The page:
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I have some advice on the "how": 
It is unfortunately common to learn self-injurious patterns. And if you do, it will not necessarily seem odd or extreme to you. Take a few minutes to seriously consider if you regularly do something that hurts or harms you- Do you do exercises that hurt? Do you deny yourself food when hungry? Do you force yourself to work past the point of exhaustion? Do you call yourself names?

How would you naturally feel about someone that did those things to you? Probably not great. If you're finding it hard to feel positively about yourself, you may need to stop hurting yourself, or at least commit to trying to stop, and apologize first.

It may feel silly to apologize to yourself, but it can help immensely. Make it a real apology, too: "I'm sorry I hurt you by ________. That was not kind. In the future I will _______, because you deserve to be treated kindly."

Like any other relationship, the apology won't immediately fix it, but it is a first step. The next step is following through on your commitment and consciously choosing to treat yourself like a beloved friend. Every time you slip up or "have to" hurt yourself in the future, apologize to yourself again, like you would to a friend "hey, I'm sorry I took on more than we can handle. Thanks for working overtime to get it done. In the future, I'll be more careful with our time."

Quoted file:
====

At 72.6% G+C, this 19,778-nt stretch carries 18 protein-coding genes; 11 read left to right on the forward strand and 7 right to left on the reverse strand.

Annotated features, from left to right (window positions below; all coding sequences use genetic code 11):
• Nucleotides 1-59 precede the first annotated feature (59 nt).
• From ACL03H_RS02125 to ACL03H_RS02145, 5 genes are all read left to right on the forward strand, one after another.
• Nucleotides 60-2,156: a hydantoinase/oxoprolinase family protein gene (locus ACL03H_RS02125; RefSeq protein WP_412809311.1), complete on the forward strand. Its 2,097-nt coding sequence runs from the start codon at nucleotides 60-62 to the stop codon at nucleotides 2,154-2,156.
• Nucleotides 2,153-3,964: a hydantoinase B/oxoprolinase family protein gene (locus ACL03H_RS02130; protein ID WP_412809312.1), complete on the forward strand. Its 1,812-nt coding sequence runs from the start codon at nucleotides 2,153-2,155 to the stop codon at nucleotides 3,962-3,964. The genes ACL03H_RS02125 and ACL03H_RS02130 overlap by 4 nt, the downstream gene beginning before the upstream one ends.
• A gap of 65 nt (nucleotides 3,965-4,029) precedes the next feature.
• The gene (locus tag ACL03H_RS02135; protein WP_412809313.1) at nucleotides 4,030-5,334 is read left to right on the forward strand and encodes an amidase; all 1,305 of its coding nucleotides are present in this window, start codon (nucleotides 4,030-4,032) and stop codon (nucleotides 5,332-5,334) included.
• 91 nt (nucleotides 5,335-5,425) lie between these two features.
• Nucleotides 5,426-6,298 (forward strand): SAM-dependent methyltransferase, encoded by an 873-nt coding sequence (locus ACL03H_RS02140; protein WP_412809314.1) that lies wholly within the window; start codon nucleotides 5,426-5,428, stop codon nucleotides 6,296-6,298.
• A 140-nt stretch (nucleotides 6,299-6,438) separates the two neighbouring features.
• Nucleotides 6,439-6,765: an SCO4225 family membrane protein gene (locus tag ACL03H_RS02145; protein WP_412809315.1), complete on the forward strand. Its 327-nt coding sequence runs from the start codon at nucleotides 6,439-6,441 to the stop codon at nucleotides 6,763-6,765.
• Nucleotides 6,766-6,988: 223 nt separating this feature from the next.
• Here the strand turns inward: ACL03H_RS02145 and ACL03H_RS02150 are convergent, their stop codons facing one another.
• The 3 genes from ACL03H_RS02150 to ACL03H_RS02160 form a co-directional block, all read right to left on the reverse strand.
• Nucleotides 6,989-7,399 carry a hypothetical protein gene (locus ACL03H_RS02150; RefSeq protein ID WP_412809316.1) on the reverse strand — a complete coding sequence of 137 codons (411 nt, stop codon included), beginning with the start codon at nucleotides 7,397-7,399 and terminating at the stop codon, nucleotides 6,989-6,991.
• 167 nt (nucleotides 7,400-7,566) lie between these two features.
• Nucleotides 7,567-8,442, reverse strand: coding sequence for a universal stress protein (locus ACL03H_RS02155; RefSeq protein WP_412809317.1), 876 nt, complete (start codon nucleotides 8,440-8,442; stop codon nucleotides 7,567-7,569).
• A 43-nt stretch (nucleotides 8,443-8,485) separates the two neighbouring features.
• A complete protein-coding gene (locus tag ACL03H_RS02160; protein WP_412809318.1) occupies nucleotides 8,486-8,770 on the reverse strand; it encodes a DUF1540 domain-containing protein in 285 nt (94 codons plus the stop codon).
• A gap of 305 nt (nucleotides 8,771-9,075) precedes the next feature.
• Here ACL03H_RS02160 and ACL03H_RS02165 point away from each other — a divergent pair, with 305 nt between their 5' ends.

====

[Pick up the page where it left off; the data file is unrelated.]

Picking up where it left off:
To further repair the relationship, "give yourself" your daily self-maintenance as acts of kindness. For example, instead of mindlessly making food because you have to, consciously make it "for your friend(you)". Say something along the lines of "Here, I made this for you, because I like you :)" like you would to a friend. Try to notice something you do well and acknowledge it. Give yourself a compliment. Give yourself little gifts.

Even in the case of a truly unavoidable hurt, like getting a painful medical procedure, acknowledge the pain and show yourself sympathy: "Oof, yeah, it really sucks that this hurts. Thank you for doing this to keep us safe." It is unfortunately common to instead say to yourself something like "Suck it up! Everyone hurts sometimes- that's life!", despite this being extremely dysfunctional. Imagine saying something like that out loud to a friend, and it becomes immediately obvious: if you talk to yourself like this, maybe you hate yourself because you are being kind of an a-hole


I had been trying to use "positive self talk" for years, but still found that I was extremely harsh to myself.

For me, talk wasn't enough. Pairing the talk with physical acts of kindness dramatically improved my self-talk, efficacy, mental stability, and overall sense of well-being.

My methodology looks like this- whenever I do something for myself (even mundane daily tasks like making lunch) I consciously "give" myself the nice thing, saying something kind or reassuring while doing it (ie "I made this for you because I like you", "I put the warmer blanket on the bed, you deserve to be comfortable", "I got this for you because everyone deserves a little treat sometimes"). I have only been doing this a few months and the difference is a very noticeable.

This one is probably only relevant to people who didn't learn positive self-talk growing up, but it was a life-saver for me